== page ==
The benefits of being a commuter student
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The Benefits of Being a Commuter Student

Jasmine Sandhar November 29, 2021

The benefits of being a commuter student are rarely discussed. As someone who travelled around the USA for a year after my A-levels, living a somewhat independent life and learning what it was really like to have adult responsibilities, I didn’t think I would end up commuting to university. I was more than ready to leave my city and move a six-hour drive up north. Somewhere far away from everyone and everything I knew.

So, how did I end up in my current position? To be frank, I don’t really know. It was more a combination of things I suppose: the pandemic affecting my first year as an undergraduate and missing home after being away for so long. Regardless, I don’t regret my decision. While there are definitely drawbacks to the commuter lifestyle, I would personally say that the benefits outweigh them. 

Money saver

The best part about being a commuter student is the money you save. ‘Accommodation costs at universities have soared in recent years, while everyday living costs continue to march upwards’. When this is added to the extortionate annual £9,250 tuition fee, it becomes clear why most students end up in their overdrafts.

In most cases, living at home works out much cheaper. Not having to pay rent leaves you with a large chunk of money to spend elsewhere. Even if your parents do end up becoming your landlords, the rates are a lot lower than those in student areas. This also means you have the opportunity to start saving. Having a couple of part-time jobs alongside my studies has given me an extra stream of income that I can lock away for the future, rather than using it for accommodation expenses. 

Photo by David Rogers/Getty Images

Emotional support

For me, the second biggest advantage is having family support. During lockdown and at other particularly stressful periods in the year, such as exam season, my mental health plummeted. Fortunately, I had my parents and siblings by my side to help build me up again.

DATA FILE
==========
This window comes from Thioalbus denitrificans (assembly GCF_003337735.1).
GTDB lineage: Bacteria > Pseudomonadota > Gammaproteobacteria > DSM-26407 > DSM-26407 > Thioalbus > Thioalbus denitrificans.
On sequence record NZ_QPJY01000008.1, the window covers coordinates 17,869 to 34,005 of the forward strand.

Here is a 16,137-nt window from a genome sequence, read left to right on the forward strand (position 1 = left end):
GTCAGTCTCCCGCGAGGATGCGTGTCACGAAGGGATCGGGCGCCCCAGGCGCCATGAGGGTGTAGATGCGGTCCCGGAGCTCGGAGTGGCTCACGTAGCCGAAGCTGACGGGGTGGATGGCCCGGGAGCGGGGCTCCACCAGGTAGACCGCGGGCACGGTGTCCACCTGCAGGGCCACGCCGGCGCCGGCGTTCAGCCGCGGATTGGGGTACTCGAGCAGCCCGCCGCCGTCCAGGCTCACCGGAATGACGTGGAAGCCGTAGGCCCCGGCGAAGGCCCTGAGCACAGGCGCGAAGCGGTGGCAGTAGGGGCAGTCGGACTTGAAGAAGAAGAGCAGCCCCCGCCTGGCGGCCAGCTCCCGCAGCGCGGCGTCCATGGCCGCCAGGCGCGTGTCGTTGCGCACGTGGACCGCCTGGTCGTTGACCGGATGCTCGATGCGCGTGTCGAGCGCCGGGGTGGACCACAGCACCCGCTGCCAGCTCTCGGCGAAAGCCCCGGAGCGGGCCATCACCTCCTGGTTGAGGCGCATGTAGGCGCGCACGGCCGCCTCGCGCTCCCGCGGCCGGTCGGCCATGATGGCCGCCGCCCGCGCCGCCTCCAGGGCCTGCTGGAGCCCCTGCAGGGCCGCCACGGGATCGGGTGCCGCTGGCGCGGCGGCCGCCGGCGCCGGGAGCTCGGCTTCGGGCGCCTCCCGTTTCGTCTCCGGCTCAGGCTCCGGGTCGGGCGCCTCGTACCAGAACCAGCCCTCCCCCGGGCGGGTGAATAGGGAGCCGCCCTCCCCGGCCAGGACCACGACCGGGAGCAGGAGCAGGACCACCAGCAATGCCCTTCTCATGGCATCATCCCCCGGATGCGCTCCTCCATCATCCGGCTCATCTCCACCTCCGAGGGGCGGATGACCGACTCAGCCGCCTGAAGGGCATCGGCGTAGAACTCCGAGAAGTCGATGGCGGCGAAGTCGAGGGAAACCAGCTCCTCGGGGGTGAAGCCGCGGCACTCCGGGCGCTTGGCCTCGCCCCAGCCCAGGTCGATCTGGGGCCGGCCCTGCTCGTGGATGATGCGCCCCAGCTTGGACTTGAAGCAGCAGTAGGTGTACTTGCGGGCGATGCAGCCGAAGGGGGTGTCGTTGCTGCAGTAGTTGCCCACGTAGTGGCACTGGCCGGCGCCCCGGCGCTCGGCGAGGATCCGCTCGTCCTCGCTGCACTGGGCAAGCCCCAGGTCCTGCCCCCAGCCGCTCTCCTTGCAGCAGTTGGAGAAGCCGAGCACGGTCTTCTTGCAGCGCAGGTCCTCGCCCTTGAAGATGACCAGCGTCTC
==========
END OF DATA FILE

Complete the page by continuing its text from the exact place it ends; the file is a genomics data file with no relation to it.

Whether it was pragmatic things – like my mother making my favourite homemade meals and my sister doing my laundry for a few weeks – or emotional mood boosters such as going out for retail therapy and a fancy meal or even just staying in and having a Netflix night – there was always someone around to help me feel better. Of course, the same things could be said of university friends and housemates in accommodation, who do become family in many ways. But ‘one big difference between family and friends is that your family member’s relational label will not change, even if you have an argument.’ 

However, having friends at university is still important. When I decided I was going to commute, my biggest concern was that I would not make any friends because I was living thirty minutes away from university and the general student area. In hindsight, this was probably the most irrational fear ever.

There are so many ways to meet people at university, starting with lectures and seminars, which are the perfect place to find coursemates and therefore those who have similar interests to you. Some of the people I am closest with today are the ones I sat next to in class and got a coffee with afterwards! Nevertheless, I would say the best friendships are formed through student groups and societies.

New opportunities

Although my first year was completely online due to the pandemic, I got stuck-in as much as I could with the extra-curriculars available. I wrote online articles for the student newspaper and collaborated on the production of a Zoom TEDx event. In so doing, I met new and interesting people that I have had the pleasure of getting to know properly in-person this year. 

Undeniably, this is a very rose-tinted view of commuter life. There are always difficulties – such as having to plan nights out in a bit more detail – and a lot of the time, how things go is dictated by the context of your individual situation. For example, I am fortunate enough to live fairly close to campus in a location with brilliant public transport links. Also, both my parents work at my university, which is convenient for the occasional lift home.

Unfortunately, not everyone has access to those advantages. But that does not mean commuting is all doom and gloom. Given the conversations I’ve had with my friends in accommodation, the most I seem to have missed out on thus far is housemate drama, broken heating systems and the occasional party or two.

Do not be confined by the fear of missing out. You can still make the most of “the university experience” as a commuter student. It is just not the same experience as everyone else’s. 

See also: The biggest changes between school and university

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Jasmine is currently a second-year English and History student at the University of Birmingham and the Deputy Editor of Redbrick Newspaper. She has experience writing for a variety of sections, including Comment, Culture, Music, TV and Food&Drink. Her interest lies in amplifying the student voice through providing younger people with a platform to voice their concerns, and this is the activism she aims to achieve through her journalism.